In July 2018, Ms. James and other employees resigned from SEIU, Local 668 by certified mail, and demanded that dues deductions stop immediately. They contacted their employers and obtained return receipts.
The Supreme Court has repeatedly held that public employees have First Amendment rights that unions cannot violate. The Court recently extended those rights by holding in Janus v. AFSCME that nonmembers cannot be forced to pay agency fees for union representation. The Court stated, “[f]orcing free and independent individuals to endorse ideas they find objectionable is always demeaning . . . [and c]ompelling a person to subsidize the speech of other private speakers raises similar First Amendment concerns.”
The SEIU insists that it can require employees to remain union members until the end of the current collective bargaining agreement because of a provision of that agreement and Pennsylvania law. But over a decade ago, the current Chief Judge for the Middle District of Pennsylvania found that someone with a claim like that which the plaintiffs bring here would be likely to succeed because the union’s failure to recognize his resignation violated his constitutional rights.
Defendants have taken and accepted purported union dues from plaintiffs’ and class members’ wages despite the fact that seizures of purported union dues from their wages are against plaintiffs’ and class members’ wills and without their consent.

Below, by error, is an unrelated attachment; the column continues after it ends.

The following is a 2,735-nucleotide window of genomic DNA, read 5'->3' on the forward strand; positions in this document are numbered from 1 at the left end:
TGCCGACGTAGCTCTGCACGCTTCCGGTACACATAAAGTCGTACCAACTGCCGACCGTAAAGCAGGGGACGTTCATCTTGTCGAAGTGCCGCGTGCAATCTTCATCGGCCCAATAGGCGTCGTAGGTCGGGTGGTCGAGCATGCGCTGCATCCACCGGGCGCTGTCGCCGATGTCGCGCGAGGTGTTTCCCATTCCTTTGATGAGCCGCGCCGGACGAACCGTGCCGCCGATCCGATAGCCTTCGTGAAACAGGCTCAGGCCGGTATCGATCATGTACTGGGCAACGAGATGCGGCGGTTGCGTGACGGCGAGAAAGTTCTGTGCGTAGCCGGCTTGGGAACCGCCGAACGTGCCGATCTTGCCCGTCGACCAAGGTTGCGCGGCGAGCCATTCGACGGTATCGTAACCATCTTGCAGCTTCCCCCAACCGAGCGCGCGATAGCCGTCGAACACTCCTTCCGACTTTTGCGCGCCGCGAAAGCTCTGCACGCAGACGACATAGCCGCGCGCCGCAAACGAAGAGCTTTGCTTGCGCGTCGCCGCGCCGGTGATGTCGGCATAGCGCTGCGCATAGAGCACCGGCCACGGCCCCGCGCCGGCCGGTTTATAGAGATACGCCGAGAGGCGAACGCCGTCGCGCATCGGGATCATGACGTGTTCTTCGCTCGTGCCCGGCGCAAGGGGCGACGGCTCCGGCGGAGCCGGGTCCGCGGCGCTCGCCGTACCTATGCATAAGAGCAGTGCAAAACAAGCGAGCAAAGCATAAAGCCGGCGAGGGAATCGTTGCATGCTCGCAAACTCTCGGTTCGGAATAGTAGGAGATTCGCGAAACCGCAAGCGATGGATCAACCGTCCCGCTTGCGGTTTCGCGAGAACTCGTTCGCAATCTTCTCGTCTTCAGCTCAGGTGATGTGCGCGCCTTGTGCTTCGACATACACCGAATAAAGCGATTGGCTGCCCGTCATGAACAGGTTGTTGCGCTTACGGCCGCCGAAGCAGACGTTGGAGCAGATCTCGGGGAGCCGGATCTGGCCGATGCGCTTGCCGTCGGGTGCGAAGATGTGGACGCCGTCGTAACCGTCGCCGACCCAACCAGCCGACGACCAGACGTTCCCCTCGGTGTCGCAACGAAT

Megan M. James; William A. Lester; Angela Pease, individually and on behalf of others similarly situated v. Service Employees International Union, Local 668; Steve Catanese, in his official capacity as President of Service Employees International Union, Local 668; Commonwealth of Pennsylvania, Department of Labor and Industry; W. Gerard Oleksiak, in his official capacity as Secretary of the Pennsylvania Department of Labor and Industry; Thomas W. Wolf, in his official capacity as Governor of the Commonwealth of Pennsylvania; Michael Newsome, in his official capacity as Secretary of the Pennsylvania Office of Administration; Anna Maria Kiehl, in her official capacities as Chief Accounting Officer for the Commonwealth of Pennsylvania and Deputy Secretary for the Office of Comptroller Operations
The case was filed in the United States District Court for the Western District of Pennsylvania.